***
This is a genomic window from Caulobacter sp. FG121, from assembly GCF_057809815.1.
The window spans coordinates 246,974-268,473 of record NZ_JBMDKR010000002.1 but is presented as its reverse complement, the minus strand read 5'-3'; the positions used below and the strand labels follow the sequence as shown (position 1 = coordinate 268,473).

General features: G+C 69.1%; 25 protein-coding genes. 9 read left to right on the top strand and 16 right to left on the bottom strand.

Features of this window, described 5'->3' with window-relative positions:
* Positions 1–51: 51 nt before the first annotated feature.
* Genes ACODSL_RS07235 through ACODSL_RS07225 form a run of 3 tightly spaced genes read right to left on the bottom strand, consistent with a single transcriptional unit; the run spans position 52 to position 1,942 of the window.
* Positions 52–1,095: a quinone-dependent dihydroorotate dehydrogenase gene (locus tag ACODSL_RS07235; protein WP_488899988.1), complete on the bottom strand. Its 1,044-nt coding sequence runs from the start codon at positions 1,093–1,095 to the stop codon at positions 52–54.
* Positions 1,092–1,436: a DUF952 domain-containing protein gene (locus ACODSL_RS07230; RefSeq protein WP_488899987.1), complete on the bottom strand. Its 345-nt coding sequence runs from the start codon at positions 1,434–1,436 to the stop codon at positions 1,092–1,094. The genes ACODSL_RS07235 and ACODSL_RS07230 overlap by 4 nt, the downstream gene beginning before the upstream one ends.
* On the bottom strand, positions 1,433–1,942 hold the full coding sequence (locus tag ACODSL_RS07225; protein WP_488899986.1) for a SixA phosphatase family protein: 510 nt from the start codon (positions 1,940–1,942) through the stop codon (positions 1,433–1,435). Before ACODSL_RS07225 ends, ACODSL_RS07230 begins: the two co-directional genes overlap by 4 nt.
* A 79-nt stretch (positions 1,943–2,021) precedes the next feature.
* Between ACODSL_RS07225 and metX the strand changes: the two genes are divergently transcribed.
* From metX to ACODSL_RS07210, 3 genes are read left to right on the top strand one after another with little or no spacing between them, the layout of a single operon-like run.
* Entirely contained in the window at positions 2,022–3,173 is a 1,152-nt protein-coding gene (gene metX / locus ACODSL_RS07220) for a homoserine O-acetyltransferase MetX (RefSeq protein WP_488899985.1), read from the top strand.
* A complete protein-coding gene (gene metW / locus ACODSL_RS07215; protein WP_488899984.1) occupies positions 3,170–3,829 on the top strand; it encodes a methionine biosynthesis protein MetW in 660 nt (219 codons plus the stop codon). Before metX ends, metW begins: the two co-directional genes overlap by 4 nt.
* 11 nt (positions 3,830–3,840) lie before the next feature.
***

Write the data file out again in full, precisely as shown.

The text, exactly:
This is a genomic window from Caulobacter sp. FG121, from assembly GCF_057809815.1.
The window spans coordinates 246,974-268,473 of record NZ_JBMDKR010000002.1 but is presented as its reverse complement, the minus strand read 5'-3'; the positions used below and the strand labels follow the sequence as shown (position 1 = coordinate 268,473).

General features: G+C 69.1%; 25 protein-coding genes. 9 read left to right on the top strand and 16 right to left on the bottom strand.

Features of this window, described 5'->3' with window-relative positions:
* Positions 1–51: 51 nt before the first annotated feature.
* Genes ACODSL_RS07235 through ACODSL_RS07225 form a run of 3 tightly spaced genes read right to left on the bottom strand, consistent with a single transcriptional unit; the run spans position 52 to position 1,942 of the window.
* Positions 52–1,095: a quinone-dependent dihydroorotate dehydrogenase gene (locus tag ACODSL_RS07235; protein WP_488899988.1), complete on the bottom strand. Its 1,044-nt coding sequence runs from the start codon at positions 1,093–1,095 to the stop codon at positions 52–54.
* Positions 1,092–1,436: a DUF952 domain-containing protein gene (locus ACODSL_RS07230; RefSeq protein WP_488899987.1), complete on the bottom strand. Its 345-nt coding sequence runs from the start codon at positions 1,434–1,436 to the stop codon at positions 1,092–1,094. The genes ACODSL_RS07235 and ACODSL_RS07230 overlap by 4 nt, the downstream gene beginning before the upstream one ends.
* On the bottom strand, positions 1,433–1,942 hold the full coding sequence (locus tag ACODSL_RS07225; protein WP_488899986.1) for a SixA phosphatase family protein: 510 nt from the start codon (positions 1,940–1,942) through the stop codon (positions 1,433–1,435). Before ACODSL_RS07225 ends, ACODSL_RS07230 begins: the two co-directional genes overlap by 4 nt.
* A 79-nt stretch (positions 1,943–2,021) precedes the next feature.
* Between ACODSL_RS07225 and metX the strand changes: the two genes are divergently transcribed.
* From metX to ACODSL_RS07210, 3 genes are read left to right on the top strand one after another with little or no spacing between them, the layout of a single operon-like run.
* Entirely contained in the window at positions 2,022–3,173 is a 1,152-nt protein-coding gene (gene metX / locus ACODSL_RS07220) for a homoserine O-acetyltransferase MetX (RefSeq protein WP_488899985.1), read from the top strand.
* A complete protein-coding gene (gene metW / locus ACODSL_RS07215; protein WP_488899984.1) occupies positions 3,170–3,829 on the top strand; it encodes a methionine biosynthesis protein MetW in 660 nt (219 codons plus the stop codon). Before metX ends, metW begins: the two co-directional genes overlap by 4 nt.
* 11 nt (positions 3,830–3,840) lie before the next feature.